The F-35 Joint Strike Fighter is possibly one of the most useless jets and biggest waste of taxpayer money ever conceived by the US military.
In fact, according to Pierre Sprey, one of the three men that created the F-16, the point of this plane is “to spend money.” He clarifies, “that is the mission of the airplane, is for the US Congress to send money to Lockheed [Martin].”
The airplane is a gross example of exorbitant spending on an overblown military budget.
Three different services have had their hands in what this airplane is supposed to do (the US Air Force, Navy and Marines) and as a result, it is overloaded and does nothing well.
It’s too bulky to function as an air-to-air combat jet, can’t function in support due to its lack of fuel and is “inherently a terrible airplane,” says Sprey, “because it’s an airplane built for a dumb idea. As soon as you go to design a multi-mission airplane, you’re sunk.”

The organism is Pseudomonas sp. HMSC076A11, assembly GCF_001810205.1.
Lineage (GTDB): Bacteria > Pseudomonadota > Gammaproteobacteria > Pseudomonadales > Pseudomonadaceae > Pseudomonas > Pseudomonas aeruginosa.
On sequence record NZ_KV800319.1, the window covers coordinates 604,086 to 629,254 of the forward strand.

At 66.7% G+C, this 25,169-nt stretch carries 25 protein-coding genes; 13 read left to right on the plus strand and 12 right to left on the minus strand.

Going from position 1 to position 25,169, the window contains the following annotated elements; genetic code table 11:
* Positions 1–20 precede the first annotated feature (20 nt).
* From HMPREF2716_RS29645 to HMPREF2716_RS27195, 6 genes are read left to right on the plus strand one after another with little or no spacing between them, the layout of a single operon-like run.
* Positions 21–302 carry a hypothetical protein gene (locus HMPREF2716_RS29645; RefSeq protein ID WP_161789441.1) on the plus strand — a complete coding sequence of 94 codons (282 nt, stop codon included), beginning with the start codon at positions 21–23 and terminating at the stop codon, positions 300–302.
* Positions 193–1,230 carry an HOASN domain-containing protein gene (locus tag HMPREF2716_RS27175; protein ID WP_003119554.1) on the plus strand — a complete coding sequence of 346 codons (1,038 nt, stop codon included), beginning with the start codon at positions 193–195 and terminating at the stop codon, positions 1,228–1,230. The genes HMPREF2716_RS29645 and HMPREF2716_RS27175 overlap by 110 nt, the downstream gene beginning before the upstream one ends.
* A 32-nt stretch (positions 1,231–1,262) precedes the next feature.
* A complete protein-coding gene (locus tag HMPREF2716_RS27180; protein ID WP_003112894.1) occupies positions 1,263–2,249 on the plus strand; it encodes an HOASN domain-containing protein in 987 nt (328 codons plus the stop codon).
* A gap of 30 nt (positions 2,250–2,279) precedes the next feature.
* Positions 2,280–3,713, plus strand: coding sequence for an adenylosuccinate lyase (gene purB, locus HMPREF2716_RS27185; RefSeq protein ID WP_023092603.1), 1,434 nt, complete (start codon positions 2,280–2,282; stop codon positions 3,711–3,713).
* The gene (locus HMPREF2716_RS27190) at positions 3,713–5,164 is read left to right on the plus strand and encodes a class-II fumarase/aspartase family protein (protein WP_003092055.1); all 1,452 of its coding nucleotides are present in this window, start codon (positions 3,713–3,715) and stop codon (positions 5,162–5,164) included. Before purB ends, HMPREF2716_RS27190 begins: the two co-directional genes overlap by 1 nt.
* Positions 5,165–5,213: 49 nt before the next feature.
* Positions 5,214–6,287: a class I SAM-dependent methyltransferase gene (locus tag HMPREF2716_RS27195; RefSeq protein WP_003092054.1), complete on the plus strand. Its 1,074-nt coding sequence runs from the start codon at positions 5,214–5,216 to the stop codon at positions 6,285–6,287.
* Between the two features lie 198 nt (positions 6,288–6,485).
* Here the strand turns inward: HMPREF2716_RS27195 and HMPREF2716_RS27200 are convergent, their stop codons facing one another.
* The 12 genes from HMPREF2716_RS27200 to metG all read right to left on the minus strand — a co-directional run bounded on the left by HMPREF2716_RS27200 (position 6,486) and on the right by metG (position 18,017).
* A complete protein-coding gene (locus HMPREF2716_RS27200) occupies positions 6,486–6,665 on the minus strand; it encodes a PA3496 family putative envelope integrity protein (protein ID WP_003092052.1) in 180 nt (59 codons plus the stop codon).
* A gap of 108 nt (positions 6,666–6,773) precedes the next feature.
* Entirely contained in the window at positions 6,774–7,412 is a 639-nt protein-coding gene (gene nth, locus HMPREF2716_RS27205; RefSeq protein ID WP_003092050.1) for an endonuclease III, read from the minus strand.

He explains that when a plane tries to do too much, it does nothing well.
So the military has spent nearly $400 billion dollars on the development of this monster with little to show for it.
It is unable to fire its own gun until 2019 due to software issues, has a stealth mechanism that is easily detectable by 70 year-old radar and has been grounded 13 times in the last 9 years due to take-off issues.
Even if the firing software is available in 2019, which is a generous estimate, it will not be able to carry sufficient ammunition.
In a simulated air battle with China, the plane was rated “double-inferior,” and it was documented that it “can’t turn, can’t climb, can’t run.”
If not scrapped, the jet is expected to cost us $1.45 trillion.
The argument then becomes “what do we do with that money instead?”
If the F-35 is scrapped and we return our tax money to a functioning purpose, we can spend $62 billion a year and provide free college education across the country for the next 23 years.
Is this even a debate?
Here is the jaw dropping interview with Sprey, where he derides the uselessness of the F-35.
Source : Minds.com